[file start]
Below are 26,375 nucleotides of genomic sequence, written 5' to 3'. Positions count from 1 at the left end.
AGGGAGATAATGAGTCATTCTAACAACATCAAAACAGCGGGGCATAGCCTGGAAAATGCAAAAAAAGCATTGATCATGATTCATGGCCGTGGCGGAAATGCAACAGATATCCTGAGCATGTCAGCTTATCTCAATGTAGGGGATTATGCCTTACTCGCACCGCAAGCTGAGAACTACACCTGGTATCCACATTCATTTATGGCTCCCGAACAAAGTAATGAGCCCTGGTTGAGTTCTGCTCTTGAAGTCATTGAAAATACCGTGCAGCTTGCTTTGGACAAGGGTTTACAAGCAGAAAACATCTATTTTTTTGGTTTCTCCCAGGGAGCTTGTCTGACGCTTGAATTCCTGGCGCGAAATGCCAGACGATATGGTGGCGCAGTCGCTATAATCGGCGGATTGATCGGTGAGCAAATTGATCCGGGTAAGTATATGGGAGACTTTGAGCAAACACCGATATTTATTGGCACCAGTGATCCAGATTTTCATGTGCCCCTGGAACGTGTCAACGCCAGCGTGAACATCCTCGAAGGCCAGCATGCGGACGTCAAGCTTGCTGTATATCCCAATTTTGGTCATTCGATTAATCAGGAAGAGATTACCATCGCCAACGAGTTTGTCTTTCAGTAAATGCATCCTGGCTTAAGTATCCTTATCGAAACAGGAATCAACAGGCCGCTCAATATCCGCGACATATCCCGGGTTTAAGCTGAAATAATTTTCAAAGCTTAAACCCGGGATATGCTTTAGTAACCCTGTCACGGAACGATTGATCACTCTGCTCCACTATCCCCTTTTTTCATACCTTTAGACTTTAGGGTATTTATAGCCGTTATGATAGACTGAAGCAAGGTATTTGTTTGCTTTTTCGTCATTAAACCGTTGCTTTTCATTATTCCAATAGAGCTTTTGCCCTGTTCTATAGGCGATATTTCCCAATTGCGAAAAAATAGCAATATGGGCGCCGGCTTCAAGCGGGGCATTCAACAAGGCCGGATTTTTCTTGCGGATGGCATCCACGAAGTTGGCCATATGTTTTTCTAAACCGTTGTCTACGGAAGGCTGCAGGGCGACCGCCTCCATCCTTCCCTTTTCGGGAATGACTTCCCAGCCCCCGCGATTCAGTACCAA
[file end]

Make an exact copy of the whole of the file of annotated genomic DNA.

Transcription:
Below are 26,375 nucleotides of genomic sequence, written 5' to 3'. Positions count from 1 at the left end.
AGGGAGATAATGAGTCATTCTAACAACATCAAAACAGCGGGGCATAGCCTGGAAAATGCAAAAAAAGCATTGATCATGATTCATGGCCGTGGCGGAAATGCAACAGATATCCTGAGCATGTCAGCTTATCTCAATGTAGGGGATTATGCCTTACTCGCACCGCAAGCTGAGAACTACACCTGGTATCCACATTCATTTATGGCTCCCGAACAAAGTAATGAGCCCTGGTTGAGTTCTGCTCTTGAAGTCATTGAAAATACCGTGCAGCTTGCTTTGGACAAGGGTTTACAAGCAGAAAACATCTATTTTTTTGGTTTCTCCCAGGGAGCTTGTCTGACGCTTGAATTCCTGGCGCGAAATGCCAGACGATATGGTGGCGCAGTCGCTATAATCGGCGGATTGATCGGTGAGCAAATTGATCCGGGTAAGTATATGGGAGACTTTGAGCAAACACCGATATTTATTGGCACCAGTGATCCAGATTTTCATGTGCCCCTGGAACGTGTCAACGCCAGCGTGAACATCCTCGAAGGCCAGCATGCGGACGTCAAGCTTGCTGTATATCCCAATTTTGGTCATTCGATTAATCAGGAAGAGATTACCATCGCCAACGAGTTTGTCTTTCAGTAAATGCATCCTGGCTTAAGTATCCTTATCGAAACAGGAATCAACAGGCCGCTCAATATCCGCGACATATCCCGGGTTTAAGCTGAAATAATTTTCAAAGCTTAAACCCGGGATATGCTTTAGTAACCCTGTCACGGAACGATTGATCACTCTGCTCCACTATCCCCTTTTTTCATACCTTTAGACTTTAGGGTATTTATAGCCGTTATGATAGACTGAAGCAAGGTATTTGTTTGCTTTTTCGTCATTAAACCGTTGCTTTTCATTATTCCAATAGAGCTTTTGCCCTGTTCTATAGGCGATATTTCCCAATTGCGAAAAAATAGCAATATGGGCGCCGGCTTCAAGCGGGGCATTCAACAAGGCCGGATTTTTCTTGCGGATGGCATCCACGAAGTTGGCCATATGTTTTTCTAAACCGTTGTCTACGGAAGGCTGCAGGGCGACCGCCTCCATCCTTCCCTTTTCGGGAATGACTTCCCAGCCCCCGCGATTCAGTACCAA